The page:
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This is a house that always delivers and will delight fans of the lighter styles of Champagne. The 2008 is a joy already, offering minerality, precision and poise, but there is no rush!
Product Code: CH4081
View all products by Champagne Henriot
The Henriot family arrived in Champagne from Lorraine in 1640 and set to work establishing themselves as textile and wine brokers. It was in 1808 that the enterprising Apolline Henriot began the Champagne house that still bears her name and which is still in family hands over two centuries later. She built a successful business supplying some of the crowned heads of Europe and her initial success has in turn been built on by successive generations and despite the depredations of phylloxera and the First World War. Until recently the head of this Rheims-based house today was Joseph Henriot, who was once in charge at Charles Heidsieck and Veuve Clicquot, and contributed greatly to their success. His sure touch kept Henriot among the best Champagne producers until his death in 2015. It was he who oversaw the acquisition by Henriot of Charles-Heidsieck, the famous Burgundy négociant business Bouchard Père et fils and legendary Chablis house William Févre as well as producers of Cassis and Beaujolais. A thorough pragmatist, he merged Henriot with Veuve Clicquot in 1985, under the control of the luxury goods group Louis Vuitton-Möet-Hennesy, and he retained a seat on the LVMH board and was in place to buy his family house back in 1994. Sadly he died in 2015 but his heirs have maintained the focus on wines of great depth and finesse through a rigorous approach in their own vineyards and a deep knowledge of the terroirs of their grape suppliers. The house employs both chardonnay and pinot noir in blends with no pinot meunier used in any wine, but there is no doubt that they are chardonnay specialists and their blancs de blancs is justly famous among Champagne lovers. No herbicides or pesticides or artificial fertilisers are used in any vineyards and the chardonnay vines are pruned so that they have only two fruiting branches rather than four, in the Chablis style. Wherever the grapes come they are vinified separately at the cellars so that the chef de cave has the broadest palette of flavours to select from. Their patient and skilful approaches to blending and maturation have paid dividends, with alll Henriot wines being matured for more than twice the official requirements, in their deep chalk cellars in Rheims.
Vintage cuvées often represent the very best Champagnes made by a house or grower. In theory, Champagne producers may declare a vintage in any year they please. Occasionally a house or grower will declare a vintage that seems out of step with the majority of producers if they feel that the performance of their particular vineyard(s) warrant it in any year.Generally, however, vintage Champagnes are only made in exceptional vintages.In contrast with the NV (non-vintage) wines, which are blended to maintain a house style, producers want their vintage Champagnes to display the quality and character of that one year's harvest. Vintage Champagnes always benefit from cellaring, and develop beautifully for those with the patience to leave them. They can be drunk upon release, but the vast majority will improve immeasurably with age. Champagne is made from chardonnay, pinot noir or pinot meunier grapes (there are one or two other permitted varieties but these are very rare) grown on chalky hillsides within a strictly demarcated region centred on the twin towns of Reims and Epernay, some 90 miles east of Paris. After hand harvesting, each grape variety is vinified separately, and in the following spring, the wines are blended unless a blancs de blancs is to made in which case any blending will be from parcels of chardonnay that were vinified separately. Yeast and sugar are added, and the wine is bottled for its second fermentation which creates the bubbles, or mousse. The yeast feeds on the sugars, producing alcohol and carbon dioxide, which, with nowhere else to go in the sealed bottle, dissolves into the wine. Vintage Champagne must then mature for at least three years compared with a minimum of 15 months for non-vintage. Gradual turning of the bottles, remuage, brings the yeast sediment to the neck of the bottle, which is then frozen to allow the yeast pellet to be cleanly ejected (dégorgement). In some Champagnes the dégorgement is delayed, sometimes for years, to increase the depth and complexity of the flavours through more time spent on the lees. After topping up (dosage) with a little more wine and sugar (known as liqueur d'expédition), the bottle is sealed. What marks the ‘Champagne’ method from other sparkling wines is the fact that this complex and gradual maturation process, along with the second fermentation, takes place in the same bottle as the wine is sold.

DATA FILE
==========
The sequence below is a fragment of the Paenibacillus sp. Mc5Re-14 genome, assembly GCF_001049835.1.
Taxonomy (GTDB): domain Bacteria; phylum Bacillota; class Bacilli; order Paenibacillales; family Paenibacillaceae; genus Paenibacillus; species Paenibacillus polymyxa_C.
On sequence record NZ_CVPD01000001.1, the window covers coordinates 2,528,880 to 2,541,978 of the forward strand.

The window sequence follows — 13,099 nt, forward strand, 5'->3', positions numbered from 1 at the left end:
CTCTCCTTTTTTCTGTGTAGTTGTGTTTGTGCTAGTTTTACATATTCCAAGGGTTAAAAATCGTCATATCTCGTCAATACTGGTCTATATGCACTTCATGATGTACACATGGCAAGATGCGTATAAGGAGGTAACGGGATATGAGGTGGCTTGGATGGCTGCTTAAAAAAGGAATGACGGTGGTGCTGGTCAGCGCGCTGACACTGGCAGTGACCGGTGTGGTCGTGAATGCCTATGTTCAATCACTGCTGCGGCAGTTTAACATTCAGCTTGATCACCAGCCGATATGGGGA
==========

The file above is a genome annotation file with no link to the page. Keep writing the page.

A vintage where September saved the day after an indifferent summer which saw difficulties with mildew. Conditions at harvest, however, were excellent and the grapes healthy. Though acidity was a shade higher than normal, there was a fine balance in the wines, suggesting the prospect of excellent longevity. The fact that it was a widely declared vintage says it all and it is excellent overall.
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